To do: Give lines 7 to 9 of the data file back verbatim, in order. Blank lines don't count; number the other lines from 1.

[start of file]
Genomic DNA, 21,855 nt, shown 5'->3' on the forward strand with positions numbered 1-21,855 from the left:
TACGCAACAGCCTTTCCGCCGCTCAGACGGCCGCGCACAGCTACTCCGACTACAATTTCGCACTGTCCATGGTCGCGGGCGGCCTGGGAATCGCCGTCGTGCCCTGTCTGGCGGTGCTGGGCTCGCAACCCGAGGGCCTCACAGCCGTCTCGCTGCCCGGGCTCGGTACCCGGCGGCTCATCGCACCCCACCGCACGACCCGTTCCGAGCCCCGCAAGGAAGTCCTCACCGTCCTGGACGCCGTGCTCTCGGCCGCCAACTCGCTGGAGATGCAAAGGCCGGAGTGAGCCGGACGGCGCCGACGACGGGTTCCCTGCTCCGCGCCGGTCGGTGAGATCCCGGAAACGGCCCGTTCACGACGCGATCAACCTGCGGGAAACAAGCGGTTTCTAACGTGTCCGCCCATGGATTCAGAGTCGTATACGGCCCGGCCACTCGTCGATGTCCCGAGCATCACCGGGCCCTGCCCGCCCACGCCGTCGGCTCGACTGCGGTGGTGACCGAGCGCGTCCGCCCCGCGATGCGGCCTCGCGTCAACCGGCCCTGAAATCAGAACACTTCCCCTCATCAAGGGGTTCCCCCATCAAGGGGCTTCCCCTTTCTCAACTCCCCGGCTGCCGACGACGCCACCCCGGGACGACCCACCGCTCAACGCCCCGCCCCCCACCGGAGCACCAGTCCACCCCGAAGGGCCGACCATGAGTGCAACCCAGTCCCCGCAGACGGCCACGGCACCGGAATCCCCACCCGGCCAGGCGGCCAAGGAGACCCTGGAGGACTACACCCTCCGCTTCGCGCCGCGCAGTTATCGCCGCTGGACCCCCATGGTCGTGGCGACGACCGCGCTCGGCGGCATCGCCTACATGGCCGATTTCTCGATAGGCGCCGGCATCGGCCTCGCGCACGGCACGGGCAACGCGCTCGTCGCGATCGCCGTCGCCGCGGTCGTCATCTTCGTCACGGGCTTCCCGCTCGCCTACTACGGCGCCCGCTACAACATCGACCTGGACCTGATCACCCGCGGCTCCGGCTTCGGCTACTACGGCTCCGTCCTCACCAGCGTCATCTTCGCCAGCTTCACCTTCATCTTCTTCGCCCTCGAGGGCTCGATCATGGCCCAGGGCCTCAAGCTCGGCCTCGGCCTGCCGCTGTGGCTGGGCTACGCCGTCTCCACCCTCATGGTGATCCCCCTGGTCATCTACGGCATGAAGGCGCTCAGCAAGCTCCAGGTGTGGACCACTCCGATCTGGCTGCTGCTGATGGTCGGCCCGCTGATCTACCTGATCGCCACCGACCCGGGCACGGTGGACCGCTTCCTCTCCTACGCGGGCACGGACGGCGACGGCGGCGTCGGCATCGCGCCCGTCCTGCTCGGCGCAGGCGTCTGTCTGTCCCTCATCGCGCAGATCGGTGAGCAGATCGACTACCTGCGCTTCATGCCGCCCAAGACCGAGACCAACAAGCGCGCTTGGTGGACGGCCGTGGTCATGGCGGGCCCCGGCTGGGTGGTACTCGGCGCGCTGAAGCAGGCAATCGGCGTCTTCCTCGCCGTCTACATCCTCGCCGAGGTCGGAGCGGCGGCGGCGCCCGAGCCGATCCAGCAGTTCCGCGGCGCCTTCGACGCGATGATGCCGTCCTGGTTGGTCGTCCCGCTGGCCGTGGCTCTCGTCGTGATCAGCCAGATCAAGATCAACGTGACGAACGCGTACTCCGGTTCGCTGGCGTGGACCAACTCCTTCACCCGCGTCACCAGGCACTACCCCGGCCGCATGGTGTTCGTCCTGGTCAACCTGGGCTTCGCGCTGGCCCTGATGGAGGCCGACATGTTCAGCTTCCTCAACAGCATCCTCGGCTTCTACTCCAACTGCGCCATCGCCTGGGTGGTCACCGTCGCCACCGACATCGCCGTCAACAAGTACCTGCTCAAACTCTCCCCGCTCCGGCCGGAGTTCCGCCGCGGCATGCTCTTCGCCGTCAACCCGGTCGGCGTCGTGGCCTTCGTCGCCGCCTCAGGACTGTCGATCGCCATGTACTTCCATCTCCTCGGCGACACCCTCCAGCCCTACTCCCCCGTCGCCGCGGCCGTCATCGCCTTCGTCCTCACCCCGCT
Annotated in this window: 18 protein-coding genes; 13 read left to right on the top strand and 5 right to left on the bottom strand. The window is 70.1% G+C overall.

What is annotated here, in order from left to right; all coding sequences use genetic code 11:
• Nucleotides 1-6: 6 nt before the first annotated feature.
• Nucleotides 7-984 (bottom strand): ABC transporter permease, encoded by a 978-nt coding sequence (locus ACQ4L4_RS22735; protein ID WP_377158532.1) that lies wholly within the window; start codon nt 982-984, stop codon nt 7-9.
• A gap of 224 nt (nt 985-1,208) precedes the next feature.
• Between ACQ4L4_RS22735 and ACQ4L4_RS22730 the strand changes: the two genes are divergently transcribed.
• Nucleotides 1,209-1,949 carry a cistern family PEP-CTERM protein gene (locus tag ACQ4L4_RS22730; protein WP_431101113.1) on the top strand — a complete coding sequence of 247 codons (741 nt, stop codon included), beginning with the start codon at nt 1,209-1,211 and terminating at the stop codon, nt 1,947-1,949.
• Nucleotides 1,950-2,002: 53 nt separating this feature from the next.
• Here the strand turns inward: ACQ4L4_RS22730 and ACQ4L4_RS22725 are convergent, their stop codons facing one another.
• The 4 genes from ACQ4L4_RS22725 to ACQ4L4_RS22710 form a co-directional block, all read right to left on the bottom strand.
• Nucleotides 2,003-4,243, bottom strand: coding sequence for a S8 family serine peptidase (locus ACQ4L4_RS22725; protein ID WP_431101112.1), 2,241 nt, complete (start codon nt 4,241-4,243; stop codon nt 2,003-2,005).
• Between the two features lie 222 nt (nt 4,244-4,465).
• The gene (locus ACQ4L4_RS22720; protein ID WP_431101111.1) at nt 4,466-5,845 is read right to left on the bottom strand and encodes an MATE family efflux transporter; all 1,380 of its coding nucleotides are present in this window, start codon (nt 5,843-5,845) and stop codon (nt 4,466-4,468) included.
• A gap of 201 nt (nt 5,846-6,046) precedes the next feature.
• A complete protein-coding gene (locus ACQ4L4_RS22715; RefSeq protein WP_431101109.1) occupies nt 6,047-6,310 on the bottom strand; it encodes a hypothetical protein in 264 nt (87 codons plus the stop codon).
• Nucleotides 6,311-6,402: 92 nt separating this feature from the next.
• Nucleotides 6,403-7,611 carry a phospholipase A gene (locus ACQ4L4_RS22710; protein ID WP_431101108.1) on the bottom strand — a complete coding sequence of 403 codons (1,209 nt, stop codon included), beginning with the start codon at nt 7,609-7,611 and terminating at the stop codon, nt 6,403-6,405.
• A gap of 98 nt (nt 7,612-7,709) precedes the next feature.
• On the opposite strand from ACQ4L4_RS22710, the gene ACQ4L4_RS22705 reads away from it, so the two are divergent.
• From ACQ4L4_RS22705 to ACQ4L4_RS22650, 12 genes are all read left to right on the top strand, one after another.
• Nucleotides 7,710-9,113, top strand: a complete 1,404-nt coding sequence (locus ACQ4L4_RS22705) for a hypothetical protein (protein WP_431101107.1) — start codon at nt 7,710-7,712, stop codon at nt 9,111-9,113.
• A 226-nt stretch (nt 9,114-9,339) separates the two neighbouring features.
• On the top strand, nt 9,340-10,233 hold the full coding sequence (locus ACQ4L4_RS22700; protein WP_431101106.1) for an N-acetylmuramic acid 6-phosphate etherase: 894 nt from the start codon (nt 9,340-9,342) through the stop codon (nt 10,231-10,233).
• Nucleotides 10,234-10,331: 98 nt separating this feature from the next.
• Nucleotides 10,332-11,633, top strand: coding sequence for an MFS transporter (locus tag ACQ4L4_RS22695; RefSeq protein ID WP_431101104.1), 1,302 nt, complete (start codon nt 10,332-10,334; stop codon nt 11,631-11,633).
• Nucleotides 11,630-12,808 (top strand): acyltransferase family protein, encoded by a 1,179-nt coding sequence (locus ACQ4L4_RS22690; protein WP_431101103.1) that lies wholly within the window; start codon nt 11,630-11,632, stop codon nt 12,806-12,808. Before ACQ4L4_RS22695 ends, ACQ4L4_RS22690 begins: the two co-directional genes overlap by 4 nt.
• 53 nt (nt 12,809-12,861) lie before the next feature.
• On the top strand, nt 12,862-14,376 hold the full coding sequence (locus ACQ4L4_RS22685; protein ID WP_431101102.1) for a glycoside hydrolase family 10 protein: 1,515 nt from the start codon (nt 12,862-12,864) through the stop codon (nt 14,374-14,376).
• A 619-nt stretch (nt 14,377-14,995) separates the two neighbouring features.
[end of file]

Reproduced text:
• A gap of 224 nt (nt 985-1,208) precedes the next feature.
• Between ACQ4L4_RS22735 and ACQ4L4_RS22730 the strand changes: the two genes are divergently transcribed.
• Nucleotides 1,209-1,949 carry a cistern family PEP-CTERM protein gene (locus tag ACQ4L4_RS22730; protein WP_431101113.1) on the top strand — a complete coding sequence of 247 codons (741 nt, stop codon included), beginning with the start codon at nt 1,209-1,211 and terminating at the stop codon, nt 1,947-1,949.